‘Substantial drops’ seen in PFAS entering Michigan waterways from businesses
Shiny surgical gowns worn in metro Detroit hospitals turned out to be toxic.
They arrived at a Downriver Detroit medical laundry in batches of dirty hospital linen. Washing cleaned them. It also flushed PFAS into the Detroit River, representing one stream among waves of the chemicals streaming into the state’s surface water.
The reason wasn’t obvious at first, but investigators soon figured it out.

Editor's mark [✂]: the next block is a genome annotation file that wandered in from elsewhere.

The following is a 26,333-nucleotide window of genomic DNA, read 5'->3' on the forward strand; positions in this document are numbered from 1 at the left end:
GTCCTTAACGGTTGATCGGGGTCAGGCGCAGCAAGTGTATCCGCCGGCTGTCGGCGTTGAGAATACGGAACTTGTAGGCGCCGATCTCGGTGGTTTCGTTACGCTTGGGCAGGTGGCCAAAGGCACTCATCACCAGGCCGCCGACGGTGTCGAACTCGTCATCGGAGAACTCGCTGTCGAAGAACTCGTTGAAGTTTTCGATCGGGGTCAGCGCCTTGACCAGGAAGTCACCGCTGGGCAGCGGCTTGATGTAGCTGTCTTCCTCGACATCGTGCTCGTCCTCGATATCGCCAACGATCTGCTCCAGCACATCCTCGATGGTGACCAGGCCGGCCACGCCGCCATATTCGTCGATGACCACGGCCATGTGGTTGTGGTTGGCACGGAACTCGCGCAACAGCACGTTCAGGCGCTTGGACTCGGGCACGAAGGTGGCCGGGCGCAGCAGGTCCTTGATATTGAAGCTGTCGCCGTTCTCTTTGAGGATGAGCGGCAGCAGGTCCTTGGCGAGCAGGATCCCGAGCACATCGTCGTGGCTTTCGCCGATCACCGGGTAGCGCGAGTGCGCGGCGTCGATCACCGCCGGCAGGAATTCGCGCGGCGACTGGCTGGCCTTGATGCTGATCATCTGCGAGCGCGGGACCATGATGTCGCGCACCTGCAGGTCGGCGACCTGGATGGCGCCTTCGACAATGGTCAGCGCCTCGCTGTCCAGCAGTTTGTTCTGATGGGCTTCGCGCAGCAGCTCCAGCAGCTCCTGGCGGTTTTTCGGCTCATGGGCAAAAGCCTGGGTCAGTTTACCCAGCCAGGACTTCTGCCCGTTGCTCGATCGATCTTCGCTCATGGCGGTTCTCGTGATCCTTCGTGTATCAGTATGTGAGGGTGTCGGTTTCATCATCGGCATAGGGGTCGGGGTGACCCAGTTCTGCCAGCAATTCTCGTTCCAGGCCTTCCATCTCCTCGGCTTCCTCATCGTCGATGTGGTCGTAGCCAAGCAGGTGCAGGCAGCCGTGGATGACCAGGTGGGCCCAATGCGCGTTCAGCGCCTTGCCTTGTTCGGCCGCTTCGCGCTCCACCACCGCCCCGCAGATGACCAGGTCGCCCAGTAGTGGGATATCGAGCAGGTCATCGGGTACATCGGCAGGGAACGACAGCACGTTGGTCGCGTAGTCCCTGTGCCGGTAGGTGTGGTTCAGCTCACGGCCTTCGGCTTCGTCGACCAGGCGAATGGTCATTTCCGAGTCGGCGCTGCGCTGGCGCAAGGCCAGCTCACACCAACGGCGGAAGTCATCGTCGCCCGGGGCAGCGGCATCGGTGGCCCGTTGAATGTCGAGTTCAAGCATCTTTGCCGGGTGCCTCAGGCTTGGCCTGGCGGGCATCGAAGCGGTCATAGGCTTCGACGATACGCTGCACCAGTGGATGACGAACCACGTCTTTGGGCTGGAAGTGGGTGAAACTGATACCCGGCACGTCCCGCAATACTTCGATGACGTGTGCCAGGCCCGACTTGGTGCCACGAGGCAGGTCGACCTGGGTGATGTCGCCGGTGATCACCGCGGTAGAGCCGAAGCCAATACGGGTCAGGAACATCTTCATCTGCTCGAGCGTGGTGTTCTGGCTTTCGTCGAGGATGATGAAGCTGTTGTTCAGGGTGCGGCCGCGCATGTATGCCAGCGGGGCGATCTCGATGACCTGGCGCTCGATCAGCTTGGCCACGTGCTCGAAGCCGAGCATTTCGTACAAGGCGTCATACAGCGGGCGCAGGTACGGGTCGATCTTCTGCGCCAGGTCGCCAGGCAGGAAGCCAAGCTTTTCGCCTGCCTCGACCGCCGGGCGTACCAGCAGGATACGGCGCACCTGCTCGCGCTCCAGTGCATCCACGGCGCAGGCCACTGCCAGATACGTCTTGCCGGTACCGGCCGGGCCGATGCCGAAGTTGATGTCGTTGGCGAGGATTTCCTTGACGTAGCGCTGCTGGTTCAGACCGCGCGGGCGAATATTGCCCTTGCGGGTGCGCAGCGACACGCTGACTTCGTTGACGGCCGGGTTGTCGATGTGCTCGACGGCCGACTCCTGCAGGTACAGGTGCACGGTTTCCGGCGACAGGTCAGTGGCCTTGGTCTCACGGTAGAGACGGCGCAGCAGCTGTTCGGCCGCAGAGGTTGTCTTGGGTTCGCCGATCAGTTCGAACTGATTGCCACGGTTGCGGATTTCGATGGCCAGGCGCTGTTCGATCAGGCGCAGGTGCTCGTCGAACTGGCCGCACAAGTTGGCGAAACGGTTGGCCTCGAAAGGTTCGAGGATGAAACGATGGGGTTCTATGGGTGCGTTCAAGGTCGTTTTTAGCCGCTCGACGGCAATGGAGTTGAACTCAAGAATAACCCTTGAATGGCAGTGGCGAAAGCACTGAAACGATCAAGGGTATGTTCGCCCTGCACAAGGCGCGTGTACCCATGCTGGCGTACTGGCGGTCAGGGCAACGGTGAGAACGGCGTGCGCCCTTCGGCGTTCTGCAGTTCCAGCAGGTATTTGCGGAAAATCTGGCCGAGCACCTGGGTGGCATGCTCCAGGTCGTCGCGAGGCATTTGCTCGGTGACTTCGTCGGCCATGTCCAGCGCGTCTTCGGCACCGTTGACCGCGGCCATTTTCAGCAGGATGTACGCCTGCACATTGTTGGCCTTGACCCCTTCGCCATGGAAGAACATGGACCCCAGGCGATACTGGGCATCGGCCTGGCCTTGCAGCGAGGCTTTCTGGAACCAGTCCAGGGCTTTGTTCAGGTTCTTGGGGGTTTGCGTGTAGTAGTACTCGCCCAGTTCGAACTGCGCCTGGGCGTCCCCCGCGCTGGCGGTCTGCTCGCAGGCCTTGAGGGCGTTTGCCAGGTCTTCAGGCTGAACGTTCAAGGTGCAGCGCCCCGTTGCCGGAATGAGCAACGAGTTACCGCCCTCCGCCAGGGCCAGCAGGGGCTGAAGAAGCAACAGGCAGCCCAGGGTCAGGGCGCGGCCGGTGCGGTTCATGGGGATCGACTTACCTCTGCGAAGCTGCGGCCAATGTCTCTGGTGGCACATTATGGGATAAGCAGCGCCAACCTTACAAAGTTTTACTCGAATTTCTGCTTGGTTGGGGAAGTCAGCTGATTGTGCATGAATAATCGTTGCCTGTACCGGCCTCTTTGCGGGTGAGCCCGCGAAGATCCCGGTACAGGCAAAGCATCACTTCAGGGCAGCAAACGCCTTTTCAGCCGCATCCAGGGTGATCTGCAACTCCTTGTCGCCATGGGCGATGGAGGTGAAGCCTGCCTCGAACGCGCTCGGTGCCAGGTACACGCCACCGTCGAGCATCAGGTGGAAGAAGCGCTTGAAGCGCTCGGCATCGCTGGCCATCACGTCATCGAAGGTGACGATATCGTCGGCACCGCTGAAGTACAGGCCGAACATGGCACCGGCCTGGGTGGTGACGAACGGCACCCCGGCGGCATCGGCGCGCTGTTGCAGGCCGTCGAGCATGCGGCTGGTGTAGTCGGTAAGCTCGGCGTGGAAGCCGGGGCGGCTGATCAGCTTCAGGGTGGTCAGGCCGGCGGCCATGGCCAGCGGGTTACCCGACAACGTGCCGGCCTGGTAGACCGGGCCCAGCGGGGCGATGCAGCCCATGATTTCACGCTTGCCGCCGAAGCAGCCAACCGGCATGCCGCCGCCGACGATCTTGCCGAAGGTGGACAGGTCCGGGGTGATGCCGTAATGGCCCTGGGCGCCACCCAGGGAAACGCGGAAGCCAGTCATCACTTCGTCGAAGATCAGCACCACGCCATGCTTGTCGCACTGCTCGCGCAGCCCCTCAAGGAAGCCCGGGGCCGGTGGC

“Some of the surgical gowns had PFAS coating on them,” according to state officials summarizing their look into the discharges.
That contamination illustrates results from one of hundreds of lab tests measuring the chemicals at Michigan businesses since 2018 as the state took its search for PFAS contamination into 95 of Michigan’s wastewater treatment plants.
Michigan’s effort to find PFAS coming from active industry is the nation’s first source-reduction program in wastewater for the toxic per- and poly-fluorinated compounds, which affect the drinking water of millions of Americans.